Rebooting For Success
Earlier this year, my wife and I had the brilliant idea to start up a business. “It’ll be great,” we thought. “We’ll be able to stop working for other people. We’ll be able to spend more time with the children and each other. We’ll be financially free!”
So off we went to work on the business. I put everything I had into it. I went to work, then came home and went back to work. My wife spent her weekends inputting information into our computerized filing system and developing new systems. She literally spent almost all of her off time doing this, the same way I spent hours of my time after work making phone calls and working around two very busy toddlers to get this thing done.
After a while, it became clear that the things we were doing were not really helpful to us, our relationship, or our family. We argued about how we should do things. I wasn’t spending much time with my family when I got off work because I was making phone calls. Even at night, my wife would often fall asleep watching videos associated with business, a clear no-no for any marriage.
After a while I distanced myself from the business, feeling like it was ‘just another job’. I lost my luster for it. I just really didn’t want to do it anymore, at least not the way we were doing it.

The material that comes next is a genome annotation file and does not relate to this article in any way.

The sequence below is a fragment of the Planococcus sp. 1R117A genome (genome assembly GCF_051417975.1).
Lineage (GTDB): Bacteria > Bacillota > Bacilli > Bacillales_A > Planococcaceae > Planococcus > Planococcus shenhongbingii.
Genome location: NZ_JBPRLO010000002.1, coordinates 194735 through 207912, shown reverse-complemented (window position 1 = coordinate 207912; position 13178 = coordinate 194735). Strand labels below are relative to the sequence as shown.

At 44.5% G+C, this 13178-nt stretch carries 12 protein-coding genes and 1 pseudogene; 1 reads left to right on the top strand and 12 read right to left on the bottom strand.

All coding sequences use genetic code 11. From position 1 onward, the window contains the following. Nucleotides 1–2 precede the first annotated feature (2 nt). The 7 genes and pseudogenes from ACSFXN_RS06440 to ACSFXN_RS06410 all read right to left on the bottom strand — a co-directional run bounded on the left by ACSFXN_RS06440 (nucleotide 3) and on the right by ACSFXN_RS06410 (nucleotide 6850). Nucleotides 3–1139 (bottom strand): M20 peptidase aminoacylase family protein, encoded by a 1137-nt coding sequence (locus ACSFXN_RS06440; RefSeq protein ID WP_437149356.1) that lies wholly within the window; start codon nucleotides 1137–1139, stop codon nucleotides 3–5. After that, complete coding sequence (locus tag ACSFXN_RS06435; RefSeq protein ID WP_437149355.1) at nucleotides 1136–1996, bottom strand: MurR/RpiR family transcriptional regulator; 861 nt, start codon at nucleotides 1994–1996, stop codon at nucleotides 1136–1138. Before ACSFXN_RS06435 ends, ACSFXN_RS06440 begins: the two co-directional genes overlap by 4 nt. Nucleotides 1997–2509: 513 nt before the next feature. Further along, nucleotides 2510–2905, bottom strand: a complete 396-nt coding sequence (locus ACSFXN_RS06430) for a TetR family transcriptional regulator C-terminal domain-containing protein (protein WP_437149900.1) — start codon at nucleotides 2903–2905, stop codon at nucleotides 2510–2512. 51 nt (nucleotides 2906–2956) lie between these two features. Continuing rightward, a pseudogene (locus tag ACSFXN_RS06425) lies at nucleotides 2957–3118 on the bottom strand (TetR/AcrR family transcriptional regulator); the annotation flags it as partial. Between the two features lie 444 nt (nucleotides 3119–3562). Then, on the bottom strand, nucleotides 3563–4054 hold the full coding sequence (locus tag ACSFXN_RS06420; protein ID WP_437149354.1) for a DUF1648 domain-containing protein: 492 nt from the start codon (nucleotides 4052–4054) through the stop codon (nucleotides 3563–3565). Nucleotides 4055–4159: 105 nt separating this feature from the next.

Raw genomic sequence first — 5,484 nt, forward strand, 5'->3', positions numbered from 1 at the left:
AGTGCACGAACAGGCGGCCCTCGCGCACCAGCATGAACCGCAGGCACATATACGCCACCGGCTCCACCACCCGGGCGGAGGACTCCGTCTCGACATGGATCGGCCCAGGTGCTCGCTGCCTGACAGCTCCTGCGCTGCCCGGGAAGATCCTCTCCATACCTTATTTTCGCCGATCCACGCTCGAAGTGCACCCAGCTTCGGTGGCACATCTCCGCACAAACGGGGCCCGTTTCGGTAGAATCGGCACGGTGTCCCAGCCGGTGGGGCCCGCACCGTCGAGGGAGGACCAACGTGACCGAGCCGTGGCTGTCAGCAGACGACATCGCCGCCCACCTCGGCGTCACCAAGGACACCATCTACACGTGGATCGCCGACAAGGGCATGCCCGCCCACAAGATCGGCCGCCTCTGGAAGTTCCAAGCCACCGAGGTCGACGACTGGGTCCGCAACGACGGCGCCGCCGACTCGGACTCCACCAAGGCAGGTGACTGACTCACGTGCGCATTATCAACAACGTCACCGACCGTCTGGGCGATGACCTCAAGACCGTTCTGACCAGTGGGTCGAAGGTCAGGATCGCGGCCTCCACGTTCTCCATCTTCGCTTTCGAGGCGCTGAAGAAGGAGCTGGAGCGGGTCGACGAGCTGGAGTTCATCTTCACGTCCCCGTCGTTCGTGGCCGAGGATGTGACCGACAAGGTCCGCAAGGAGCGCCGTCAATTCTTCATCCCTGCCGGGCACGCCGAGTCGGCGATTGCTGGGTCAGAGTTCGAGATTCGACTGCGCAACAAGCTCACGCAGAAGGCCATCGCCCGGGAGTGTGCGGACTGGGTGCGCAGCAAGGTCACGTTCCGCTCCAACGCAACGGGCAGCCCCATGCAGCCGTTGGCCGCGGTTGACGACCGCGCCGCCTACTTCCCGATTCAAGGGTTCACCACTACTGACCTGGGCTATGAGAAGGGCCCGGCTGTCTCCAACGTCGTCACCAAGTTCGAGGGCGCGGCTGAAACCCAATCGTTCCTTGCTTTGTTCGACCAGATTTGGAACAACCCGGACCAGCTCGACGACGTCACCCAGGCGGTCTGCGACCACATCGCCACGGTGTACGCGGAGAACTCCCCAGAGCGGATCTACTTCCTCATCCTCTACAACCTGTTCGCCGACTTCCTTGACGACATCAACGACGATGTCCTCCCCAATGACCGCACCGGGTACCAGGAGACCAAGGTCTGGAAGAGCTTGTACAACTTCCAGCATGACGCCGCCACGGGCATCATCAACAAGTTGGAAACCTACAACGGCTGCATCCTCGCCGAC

I began to ponder what had happened. When things first started I was absolutely gung-ho for the business. My wife had come to me with the suggestion and I saw an opportunity so I made the proverbial leap. However, in doing so, I made a few critical mistakes.
First and foremost, I lost sight of my own dream. This business was my wife’s idea, something she always wanted to do; it was not mine. And although there is nothing wrong with helping another person get to their dreams, it is still important to not lose sight of your own. My dream has always been to write, and in jumping into this new venue I had no time to write. The result was me becoming angry and resentful of the time the business took away from me, and of course not putting my full effort into the venue.
My second mistake was more detrimental than the first; I had no plan, no strategy for the success of the business. Essentially, there was no order to any of it; we just did what we did with no clear organization or strategy in place.
The lesson I learned was this: if you want to be successful at anything you must plan for that success. You must create a model, adhere to that model, and correct it when it’s not working. And you must always be true to yourself.
With a model you can ensure that you will have time not only for the fulfillment of your dreams, but also for the management of the other equally important elements of your life.
It’s never too late for a reboot.
We’ll talk again…